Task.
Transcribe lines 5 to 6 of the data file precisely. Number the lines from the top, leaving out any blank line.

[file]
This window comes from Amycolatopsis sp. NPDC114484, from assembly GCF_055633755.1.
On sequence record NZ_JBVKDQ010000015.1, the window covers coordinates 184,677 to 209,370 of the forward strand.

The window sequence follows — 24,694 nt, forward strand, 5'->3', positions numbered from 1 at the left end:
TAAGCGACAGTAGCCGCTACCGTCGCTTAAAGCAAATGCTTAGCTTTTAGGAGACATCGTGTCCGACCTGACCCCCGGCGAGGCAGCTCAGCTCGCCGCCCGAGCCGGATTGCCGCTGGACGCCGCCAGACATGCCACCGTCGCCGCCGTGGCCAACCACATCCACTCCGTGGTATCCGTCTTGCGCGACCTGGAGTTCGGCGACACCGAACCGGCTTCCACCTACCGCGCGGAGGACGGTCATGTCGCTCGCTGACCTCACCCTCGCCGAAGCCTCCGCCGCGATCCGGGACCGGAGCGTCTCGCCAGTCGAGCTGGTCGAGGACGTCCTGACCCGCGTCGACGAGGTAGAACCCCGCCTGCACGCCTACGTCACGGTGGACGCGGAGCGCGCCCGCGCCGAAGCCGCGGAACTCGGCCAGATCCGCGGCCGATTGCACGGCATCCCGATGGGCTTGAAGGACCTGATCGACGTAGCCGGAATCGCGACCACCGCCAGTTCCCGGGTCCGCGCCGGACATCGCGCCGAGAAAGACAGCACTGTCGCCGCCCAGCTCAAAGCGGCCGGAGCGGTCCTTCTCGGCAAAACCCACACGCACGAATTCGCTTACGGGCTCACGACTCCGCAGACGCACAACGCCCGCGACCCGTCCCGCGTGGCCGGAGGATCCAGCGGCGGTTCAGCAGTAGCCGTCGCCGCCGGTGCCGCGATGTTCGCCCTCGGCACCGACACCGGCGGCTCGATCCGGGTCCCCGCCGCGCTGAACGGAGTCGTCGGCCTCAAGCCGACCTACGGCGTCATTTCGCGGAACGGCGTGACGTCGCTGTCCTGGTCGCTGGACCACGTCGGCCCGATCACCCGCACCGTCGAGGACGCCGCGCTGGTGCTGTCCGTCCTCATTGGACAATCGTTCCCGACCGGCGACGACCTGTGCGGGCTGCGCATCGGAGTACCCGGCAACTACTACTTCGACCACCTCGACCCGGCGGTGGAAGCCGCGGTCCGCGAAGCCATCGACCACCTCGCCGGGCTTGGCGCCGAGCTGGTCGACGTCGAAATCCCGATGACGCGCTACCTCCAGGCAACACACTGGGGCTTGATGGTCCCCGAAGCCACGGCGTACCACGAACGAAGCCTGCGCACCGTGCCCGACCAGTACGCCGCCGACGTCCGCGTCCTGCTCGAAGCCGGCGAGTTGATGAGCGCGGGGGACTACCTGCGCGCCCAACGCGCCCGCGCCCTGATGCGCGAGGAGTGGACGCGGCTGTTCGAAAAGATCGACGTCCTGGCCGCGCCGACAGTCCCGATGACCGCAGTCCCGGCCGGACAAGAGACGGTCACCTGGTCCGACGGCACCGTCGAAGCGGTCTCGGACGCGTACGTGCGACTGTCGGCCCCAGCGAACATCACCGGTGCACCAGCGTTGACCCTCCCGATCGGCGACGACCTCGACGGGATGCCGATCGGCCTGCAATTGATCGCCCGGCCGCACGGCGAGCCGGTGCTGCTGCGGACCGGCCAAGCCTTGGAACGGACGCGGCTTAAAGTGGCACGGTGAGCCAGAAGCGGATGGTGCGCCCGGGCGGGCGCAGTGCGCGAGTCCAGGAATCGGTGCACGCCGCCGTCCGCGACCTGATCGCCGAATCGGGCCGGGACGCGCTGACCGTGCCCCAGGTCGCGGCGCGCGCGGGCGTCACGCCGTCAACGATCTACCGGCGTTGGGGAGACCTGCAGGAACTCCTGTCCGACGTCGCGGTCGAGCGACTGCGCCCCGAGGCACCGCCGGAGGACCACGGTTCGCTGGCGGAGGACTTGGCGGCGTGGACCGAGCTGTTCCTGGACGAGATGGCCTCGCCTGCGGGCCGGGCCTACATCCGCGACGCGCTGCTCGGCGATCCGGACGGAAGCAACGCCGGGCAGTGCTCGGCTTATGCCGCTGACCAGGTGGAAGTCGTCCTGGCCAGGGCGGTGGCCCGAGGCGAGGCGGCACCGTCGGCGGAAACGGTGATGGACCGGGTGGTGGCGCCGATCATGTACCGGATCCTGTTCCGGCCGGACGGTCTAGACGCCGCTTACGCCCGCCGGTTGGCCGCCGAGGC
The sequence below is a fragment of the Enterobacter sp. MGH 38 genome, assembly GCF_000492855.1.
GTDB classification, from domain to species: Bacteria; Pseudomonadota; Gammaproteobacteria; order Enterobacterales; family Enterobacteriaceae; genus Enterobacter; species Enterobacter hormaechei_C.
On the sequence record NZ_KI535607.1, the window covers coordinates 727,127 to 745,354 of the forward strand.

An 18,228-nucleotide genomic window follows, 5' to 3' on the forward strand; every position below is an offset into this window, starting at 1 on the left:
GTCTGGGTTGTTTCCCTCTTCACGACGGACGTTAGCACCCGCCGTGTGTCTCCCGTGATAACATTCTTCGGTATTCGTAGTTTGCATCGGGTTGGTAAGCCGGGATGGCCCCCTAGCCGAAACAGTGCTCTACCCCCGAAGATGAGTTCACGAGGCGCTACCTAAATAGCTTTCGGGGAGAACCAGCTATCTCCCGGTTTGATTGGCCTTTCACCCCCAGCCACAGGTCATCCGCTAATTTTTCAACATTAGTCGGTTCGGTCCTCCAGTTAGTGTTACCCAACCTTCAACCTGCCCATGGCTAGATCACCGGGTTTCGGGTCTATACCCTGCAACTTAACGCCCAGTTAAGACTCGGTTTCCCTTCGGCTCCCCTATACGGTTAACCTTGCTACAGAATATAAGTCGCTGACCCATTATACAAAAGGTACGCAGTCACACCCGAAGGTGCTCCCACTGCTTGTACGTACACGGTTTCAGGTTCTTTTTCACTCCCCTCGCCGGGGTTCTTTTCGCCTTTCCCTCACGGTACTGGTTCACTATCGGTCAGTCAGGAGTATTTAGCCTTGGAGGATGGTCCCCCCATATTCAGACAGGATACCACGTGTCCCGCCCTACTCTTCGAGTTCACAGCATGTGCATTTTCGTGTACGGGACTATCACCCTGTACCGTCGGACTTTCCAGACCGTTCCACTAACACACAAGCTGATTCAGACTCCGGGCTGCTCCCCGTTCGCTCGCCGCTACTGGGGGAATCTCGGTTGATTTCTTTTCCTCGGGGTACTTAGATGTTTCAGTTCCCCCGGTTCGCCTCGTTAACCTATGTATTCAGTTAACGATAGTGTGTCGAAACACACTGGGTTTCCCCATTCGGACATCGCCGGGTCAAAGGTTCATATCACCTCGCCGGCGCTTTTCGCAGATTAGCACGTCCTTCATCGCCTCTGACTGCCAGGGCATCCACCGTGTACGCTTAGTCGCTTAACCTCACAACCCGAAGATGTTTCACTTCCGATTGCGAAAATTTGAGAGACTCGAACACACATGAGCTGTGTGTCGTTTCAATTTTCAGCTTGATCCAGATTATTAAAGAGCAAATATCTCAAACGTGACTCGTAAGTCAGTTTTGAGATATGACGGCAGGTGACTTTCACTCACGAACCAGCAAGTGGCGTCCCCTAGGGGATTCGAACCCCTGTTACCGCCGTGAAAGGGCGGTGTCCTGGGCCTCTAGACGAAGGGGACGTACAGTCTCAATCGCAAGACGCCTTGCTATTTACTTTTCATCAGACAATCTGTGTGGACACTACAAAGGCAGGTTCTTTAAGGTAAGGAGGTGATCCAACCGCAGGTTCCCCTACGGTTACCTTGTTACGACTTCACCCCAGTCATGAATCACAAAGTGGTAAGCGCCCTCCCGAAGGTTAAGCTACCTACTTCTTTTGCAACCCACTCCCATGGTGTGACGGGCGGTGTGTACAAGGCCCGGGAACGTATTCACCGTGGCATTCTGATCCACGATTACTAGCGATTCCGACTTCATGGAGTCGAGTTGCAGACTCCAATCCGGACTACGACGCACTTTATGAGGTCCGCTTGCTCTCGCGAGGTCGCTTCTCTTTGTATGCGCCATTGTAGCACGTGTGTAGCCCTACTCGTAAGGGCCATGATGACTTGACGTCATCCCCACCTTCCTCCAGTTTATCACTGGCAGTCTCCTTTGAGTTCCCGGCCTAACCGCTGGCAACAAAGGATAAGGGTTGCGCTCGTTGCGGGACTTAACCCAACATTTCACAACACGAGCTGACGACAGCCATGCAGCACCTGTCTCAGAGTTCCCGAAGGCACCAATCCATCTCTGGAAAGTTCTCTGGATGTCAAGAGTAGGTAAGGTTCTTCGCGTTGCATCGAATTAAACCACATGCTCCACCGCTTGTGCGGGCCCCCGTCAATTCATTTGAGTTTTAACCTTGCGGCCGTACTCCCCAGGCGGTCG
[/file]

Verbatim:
The sequence below is a fragment of the Enterobacter sp. MGH 38 genome, assembly GCF_000492855.1.
GTDB classification, from domain to species: Bacteria; Pseudomonadota; Gammaproteobacteria; order Enterobacterales; family Enterobacteriaceae; genus Enterobacter; species Enterobacter hormaechei_C.